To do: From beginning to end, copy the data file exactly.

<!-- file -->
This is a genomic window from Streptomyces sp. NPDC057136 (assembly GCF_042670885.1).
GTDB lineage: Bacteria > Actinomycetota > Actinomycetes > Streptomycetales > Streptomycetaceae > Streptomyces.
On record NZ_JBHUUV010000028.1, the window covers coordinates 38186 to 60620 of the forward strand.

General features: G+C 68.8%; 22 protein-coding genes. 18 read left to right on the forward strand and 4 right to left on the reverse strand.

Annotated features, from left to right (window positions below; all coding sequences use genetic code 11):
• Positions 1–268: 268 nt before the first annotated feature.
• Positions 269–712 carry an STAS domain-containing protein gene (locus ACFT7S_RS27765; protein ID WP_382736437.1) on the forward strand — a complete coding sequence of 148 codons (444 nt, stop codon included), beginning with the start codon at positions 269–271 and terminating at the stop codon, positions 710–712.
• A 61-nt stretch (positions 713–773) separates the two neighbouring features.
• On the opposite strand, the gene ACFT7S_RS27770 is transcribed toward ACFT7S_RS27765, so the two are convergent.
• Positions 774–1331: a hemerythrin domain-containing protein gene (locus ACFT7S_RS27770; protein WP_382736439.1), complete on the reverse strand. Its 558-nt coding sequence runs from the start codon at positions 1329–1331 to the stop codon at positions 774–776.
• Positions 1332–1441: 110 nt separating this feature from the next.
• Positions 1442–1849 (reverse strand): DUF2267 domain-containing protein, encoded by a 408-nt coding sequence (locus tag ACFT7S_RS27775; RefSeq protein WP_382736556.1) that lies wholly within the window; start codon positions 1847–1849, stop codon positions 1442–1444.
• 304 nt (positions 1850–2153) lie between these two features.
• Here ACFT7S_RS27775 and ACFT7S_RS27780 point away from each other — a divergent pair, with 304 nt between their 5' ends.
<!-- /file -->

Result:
This is a genomic window from Streptomyces sp. NPDC057136 (assembly GCF_042670885.1).
GTDB lineage: Bacteria > Actinomycetota > Actinomycetes > Streptomycetales > Streptomycetaceae > Streptomyces.
On record NZ_JBHUUV010000028.1, the window covers coordinates 38186 to 60620 of the forward strand.

General features: G+C 68.8%; 22 protein-coding genes. 18 read left to right on the forward strand and 4 right to left on the reverse strand.

Annotated features, from left to right (window positions below; all coding sequences use genetic code 11):
• Positions 1–268: 268 nt before the first annotated feature.
• Positions 269–712 carry an STAS domain-containing protein gene (locus ACFT7S_RS27765; protein ID WP_382736437.1) on the forward strand — a complete coding sequence of 148 codons (444 nt, stop codon included), beginning with the start codon at positions 269–271 and terminating at the stop codon, positions 710–712.
• A 61-nt stretch (positions 713–773) separates the two neighbouring features.
• On the opposite strand, the gene ACFT7S_RS27770 is transcribed toward ACFT7S_RS27765, so the two are convergent.
• Positions 774–1331: a hemerythrin domain-containing protein gene (locus ACFT7S_RS27770; protein WP_382736439.1), complete on the reverse strand. Its 558-nt coding sequence runs from the start codon at positions 1329–1331 to the stop codon at positions 774–776.
• Positions 1332–1441: 110 nt separating this feature from the next.
• Positions 1442–1849 (reverse strand): DUF2267 domain-containing protein, encoded by a 408-nt coding sequence (locus tag ACFT7S_RS27775; RefSeq protein WP_382736556.1) that lies wholly within the window; start codon positions 1847–1849, stop codon positions 1442–1444.
• 304 nt (positions 1850–2153) lie between these two features.
• Here ACFT7S_RS27775 and ACFT7S_RS27780 point away from each other — a divergent pair, with 304 nt between their 5' ends.